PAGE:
Bigger fines for drivers who “text”

12.00 | 10 May 2013 | | 4 comments

Fines for motorists caught texting behind the wheel are to increase by 50% as part of a Government crackdown on dangerous driving (Telegraph).

Patrick McLoughlin, transport secretary, announced that penalties will increase to £90, and admitted he had once made a call while driving – although said he would not do so anymore.

Mr McLoughlin said he found it "unbelievable" that motorists run the risk of having a fatal collision by using their mobile, either to text or to use social networking sites.

Speaking at a conference in London, he said: "We want to send a clear message to dangerous drivers: If you continue to show complete disregard for the safety of other road users, we will catch you – and we will punish you."

The number of penalty points drivers receive for the offence will stay at three despite calls last month from Sir Bernard Hogan-Howe, the Metropolitan Police Commissioner, for the penalty to double to six. Sir Bernard also believes drivers caught using hand-held mobiles at the wheel should be banned from the roads.

Professor Stephen Glaister, director of the RAC Foundation, told the Daily Mail: “With both texting and hand-held use of mobile phones at the wheel causing more impairment than being at the drink-drive limit or under the influence of cannabis, the police need to target the large number of motorists continuing to flout the law."

The higher fine will also apply to drivers who commit a range of other offences including running a red light and speeding.

Neil Greig, IAM director of policy, said: "An increase in fixed penalty levels is needed to maintain the deterrent effect. But the fear of getting caught is the key to changing driver behaviour and high profile policing must be a top priority. Any income from new fines should be put back into road safety to counter recent spending cuts."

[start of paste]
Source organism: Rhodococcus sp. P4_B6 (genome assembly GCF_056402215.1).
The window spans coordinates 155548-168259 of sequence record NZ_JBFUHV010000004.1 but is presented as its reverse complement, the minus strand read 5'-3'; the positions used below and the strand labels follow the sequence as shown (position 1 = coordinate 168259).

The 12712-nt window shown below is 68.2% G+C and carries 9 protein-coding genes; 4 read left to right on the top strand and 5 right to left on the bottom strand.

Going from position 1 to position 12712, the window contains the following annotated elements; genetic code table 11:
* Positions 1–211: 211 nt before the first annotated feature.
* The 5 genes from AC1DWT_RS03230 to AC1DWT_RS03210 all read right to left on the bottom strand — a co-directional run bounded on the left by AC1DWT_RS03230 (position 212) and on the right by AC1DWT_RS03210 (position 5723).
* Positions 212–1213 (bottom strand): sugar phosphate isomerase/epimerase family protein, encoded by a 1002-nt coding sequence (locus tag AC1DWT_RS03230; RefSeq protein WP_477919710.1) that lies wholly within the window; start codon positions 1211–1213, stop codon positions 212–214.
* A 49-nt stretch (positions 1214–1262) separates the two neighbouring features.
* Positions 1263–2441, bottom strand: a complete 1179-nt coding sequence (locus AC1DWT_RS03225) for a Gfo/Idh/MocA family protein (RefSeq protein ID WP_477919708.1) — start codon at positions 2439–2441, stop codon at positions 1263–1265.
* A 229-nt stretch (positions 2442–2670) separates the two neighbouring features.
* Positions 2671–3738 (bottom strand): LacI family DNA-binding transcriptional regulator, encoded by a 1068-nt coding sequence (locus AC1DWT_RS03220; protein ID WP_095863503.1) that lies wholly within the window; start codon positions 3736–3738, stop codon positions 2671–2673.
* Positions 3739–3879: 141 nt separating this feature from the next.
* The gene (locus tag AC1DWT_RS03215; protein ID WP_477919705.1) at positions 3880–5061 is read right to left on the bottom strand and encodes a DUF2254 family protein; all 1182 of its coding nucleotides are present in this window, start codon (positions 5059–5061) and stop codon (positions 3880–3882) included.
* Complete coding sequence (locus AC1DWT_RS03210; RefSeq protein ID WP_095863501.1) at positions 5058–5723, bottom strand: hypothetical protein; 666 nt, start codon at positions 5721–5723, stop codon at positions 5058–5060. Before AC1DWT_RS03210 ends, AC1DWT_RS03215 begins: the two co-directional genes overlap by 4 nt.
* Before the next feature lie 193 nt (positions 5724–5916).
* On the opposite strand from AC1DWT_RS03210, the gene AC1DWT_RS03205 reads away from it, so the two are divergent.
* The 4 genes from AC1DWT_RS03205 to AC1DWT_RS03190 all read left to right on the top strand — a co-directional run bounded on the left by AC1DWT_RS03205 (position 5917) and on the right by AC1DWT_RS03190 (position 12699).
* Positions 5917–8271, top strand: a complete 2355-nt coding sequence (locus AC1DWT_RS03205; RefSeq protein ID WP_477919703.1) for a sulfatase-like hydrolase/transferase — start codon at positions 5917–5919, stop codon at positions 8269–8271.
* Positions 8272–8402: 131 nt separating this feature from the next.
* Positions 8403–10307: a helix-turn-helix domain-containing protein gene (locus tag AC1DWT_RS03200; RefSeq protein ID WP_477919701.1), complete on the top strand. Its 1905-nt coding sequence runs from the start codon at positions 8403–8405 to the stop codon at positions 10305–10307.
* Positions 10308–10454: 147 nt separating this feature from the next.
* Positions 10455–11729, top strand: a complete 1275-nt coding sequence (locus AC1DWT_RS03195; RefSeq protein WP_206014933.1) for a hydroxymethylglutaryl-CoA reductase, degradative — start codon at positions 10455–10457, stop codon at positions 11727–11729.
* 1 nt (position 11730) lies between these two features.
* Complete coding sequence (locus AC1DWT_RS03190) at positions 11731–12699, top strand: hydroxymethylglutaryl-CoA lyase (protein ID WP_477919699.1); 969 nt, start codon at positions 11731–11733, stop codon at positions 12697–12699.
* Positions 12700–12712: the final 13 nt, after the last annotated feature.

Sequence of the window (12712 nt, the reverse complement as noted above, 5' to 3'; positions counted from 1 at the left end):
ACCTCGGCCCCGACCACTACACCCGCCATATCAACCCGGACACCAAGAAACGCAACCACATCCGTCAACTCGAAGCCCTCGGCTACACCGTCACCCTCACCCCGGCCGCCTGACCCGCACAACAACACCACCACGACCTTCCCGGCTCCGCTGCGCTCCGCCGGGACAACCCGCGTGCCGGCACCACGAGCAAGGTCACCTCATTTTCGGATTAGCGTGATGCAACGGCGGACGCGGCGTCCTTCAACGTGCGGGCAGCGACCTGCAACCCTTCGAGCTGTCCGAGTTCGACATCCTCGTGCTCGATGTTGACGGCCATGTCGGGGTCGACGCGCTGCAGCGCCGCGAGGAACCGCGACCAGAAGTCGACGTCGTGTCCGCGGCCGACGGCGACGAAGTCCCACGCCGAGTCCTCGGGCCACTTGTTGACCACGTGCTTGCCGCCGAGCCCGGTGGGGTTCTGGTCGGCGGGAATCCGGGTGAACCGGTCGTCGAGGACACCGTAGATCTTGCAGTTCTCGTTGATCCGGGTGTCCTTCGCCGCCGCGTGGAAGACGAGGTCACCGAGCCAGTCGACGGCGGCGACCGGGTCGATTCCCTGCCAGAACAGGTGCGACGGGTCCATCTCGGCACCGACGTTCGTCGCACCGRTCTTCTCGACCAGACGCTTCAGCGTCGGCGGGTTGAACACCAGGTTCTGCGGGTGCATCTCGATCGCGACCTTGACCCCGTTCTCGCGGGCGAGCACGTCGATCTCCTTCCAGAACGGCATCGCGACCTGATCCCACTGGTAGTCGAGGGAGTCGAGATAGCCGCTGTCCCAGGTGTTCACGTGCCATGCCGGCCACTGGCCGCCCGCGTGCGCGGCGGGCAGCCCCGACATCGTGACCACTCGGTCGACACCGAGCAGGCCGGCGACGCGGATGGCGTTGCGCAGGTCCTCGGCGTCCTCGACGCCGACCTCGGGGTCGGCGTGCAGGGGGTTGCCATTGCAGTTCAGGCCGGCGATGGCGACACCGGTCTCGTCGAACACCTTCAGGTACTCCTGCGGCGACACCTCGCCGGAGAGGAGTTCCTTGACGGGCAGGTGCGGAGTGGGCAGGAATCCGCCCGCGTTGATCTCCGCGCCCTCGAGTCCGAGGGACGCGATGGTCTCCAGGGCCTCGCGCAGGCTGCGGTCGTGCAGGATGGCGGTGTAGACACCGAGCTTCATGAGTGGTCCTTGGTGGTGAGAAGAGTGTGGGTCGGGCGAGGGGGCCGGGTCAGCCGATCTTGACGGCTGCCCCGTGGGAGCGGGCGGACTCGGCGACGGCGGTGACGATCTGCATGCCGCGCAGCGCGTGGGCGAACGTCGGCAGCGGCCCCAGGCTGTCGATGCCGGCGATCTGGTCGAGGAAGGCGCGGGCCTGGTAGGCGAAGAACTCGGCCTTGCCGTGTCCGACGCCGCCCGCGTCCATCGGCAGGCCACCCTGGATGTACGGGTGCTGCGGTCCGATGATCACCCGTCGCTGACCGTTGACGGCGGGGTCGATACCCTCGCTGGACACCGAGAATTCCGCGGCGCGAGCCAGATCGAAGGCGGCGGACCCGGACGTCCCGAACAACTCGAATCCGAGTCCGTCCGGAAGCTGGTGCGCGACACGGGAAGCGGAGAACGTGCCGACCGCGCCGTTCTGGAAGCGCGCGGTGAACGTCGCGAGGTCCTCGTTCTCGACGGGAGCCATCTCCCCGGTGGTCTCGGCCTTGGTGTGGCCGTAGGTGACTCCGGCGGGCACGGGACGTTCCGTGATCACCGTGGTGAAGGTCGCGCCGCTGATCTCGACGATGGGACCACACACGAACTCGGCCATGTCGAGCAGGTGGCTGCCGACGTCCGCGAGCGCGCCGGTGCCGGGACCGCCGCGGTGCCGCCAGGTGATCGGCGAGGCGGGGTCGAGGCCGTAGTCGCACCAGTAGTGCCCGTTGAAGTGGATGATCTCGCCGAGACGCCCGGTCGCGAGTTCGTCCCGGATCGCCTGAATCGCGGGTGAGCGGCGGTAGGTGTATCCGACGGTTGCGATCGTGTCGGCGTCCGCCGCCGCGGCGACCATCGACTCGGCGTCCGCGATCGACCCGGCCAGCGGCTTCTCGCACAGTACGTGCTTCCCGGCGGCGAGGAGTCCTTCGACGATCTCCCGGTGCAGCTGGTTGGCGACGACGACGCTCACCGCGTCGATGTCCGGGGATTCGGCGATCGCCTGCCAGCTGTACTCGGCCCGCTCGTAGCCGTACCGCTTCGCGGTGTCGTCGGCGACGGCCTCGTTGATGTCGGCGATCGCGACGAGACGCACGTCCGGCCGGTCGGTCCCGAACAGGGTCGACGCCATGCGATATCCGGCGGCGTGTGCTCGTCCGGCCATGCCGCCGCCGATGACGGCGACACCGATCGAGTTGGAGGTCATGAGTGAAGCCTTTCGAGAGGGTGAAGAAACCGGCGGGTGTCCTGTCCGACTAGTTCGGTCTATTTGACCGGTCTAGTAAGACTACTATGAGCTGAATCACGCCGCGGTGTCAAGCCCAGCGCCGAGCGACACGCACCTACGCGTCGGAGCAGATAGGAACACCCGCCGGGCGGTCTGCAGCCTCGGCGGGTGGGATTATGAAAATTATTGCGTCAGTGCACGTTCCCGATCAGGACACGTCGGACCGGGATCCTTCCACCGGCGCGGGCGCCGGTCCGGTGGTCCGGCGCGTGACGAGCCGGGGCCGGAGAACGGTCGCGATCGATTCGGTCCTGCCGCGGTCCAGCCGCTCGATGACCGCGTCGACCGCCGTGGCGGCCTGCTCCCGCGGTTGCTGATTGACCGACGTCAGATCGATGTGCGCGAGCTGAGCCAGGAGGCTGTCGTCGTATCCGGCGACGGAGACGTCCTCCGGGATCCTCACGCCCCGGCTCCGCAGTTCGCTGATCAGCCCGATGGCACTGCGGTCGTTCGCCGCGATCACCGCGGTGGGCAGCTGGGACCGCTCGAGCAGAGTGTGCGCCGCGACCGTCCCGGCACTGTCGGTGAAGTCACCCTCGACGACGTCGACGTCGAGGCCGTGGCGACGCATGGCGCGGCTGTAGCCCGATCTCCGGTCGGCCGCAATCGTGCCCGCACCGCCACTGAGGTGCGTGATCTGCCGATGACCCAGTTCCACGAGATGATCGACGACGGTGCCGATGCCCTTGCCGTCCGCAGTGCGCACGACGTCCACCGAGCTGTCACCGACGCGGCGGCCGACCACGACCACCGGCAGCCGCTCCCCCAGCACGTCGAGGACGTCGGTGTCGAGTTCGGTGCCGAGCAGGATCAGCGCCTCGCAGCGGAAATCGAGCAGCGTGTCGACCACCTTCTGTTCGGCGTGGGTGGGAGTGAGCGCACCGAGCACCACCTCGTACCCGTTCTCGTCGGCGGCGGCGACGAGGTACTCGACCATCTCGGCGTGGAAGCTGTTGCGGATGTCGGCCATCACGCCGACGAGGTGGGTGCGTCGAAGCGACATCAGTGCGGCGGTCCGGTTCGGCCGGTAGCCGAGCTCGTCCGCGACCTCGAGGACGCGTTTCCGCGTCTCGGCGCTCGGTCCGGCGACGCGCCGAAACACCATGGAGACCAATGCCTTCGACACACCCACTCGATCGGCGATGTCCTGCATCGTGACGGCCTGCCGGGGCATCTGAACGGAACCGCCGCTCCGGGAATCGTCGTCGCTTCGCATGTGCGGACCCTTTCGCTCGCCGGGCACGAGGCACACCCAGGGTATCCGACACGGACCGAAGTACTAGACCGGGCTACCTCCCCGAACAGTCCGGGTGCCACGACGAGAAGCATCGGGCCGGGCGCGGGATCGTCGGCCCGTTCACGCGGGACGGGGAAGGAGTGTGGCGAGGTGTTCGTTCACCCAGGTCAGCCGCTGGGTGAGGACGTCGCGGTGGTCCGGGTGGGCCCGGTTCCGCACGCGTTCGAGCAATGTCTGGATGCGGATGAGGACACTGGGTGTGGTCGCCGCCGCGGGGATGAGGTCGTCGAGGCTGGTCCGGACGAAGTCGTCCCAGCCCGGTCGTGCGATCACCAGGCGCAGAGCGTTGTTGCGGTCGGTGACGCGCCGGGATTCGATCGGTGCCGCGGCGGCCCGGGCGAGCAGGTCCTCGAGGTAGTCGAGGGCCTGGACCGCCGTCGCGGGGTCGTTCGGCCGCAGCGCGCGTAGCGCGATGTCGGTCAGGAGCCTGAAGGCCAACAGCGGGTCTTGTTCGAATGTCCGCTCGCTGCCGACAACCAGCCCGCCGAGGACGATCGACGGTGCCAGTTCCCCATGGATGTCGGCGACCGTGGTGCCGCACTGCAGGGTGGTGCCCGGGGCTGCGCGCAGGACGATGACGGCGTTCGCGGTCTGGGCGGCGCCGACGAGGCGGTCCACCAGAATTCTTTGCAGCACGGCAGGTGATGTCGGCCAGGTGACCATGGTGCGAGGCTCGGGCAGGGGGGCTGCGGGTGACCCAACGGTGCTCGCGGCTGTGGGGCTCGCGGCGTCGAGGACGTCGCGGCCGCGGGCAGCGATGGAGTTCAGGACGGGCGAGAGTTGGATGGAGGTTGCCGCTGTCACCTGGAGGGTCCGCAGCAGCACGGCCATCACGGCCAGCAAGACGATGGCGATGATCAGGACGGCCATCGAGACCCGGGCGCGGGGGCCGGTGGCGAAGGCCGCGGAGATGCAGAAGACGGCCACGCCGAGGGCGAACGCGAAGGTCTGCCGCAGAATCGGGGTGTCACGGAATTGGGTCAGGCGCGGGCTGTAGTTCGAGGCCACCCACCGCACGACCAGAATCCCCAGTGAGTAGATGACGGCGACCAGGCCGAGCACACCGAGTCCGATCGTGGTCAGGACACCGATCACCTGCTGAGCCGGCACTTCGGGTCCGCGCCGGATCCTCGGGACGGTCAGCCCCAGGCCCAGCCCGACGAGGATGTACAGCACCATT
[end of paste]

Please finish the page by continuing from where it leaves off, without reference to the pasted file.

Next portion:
Click here to read the full Telegraph report.


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    I have lost a friend due to a motorist losing control whilst on the phone, it happens all the time; yes there are other factors for accidents, texting and using the mobile need not be added to the risks! I think instant bans will be the only way to reduce useage significantly.

    Paul, Norfolk
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    It’s an increased fear of detection which deters people from offending not just bigger penalties. Leave the penalty alone and increase the level of roads policing.

    Dave, Leeds
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    It isn’t just about crashing. Distracted drivers are more likely to be making inadequate progress, demonstrating poor lane discipline, keeping inadequate clearance, not checking mirrors, giving incorrect or absent signals and so on.

    Andy, Worthing
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    While it might seem obvious that mobile phone use could significantly increase accident rates, the statistics are curious. Surveys (therefore measurements, not opinion, although it seems a bit high to me) show around 5% drivers on the phone at any one time (around 50/50 legal hands-free/ illegal hand-held) yet significantly fewer than 1% collisions involve drivers using a mobile phone.

    This is weird because it means that if you observe a road chosen at random, the drivers on the phone are less likely to crash than those who aren’t. Whilst I can think of reasons why this might be the case, I struggle to believe it although, as an engineer, I don’t come to conclusions and then attempt to force the evidence to fit those conclusions.

    Has no-one in road safety noticed this?

    Dave, Slough
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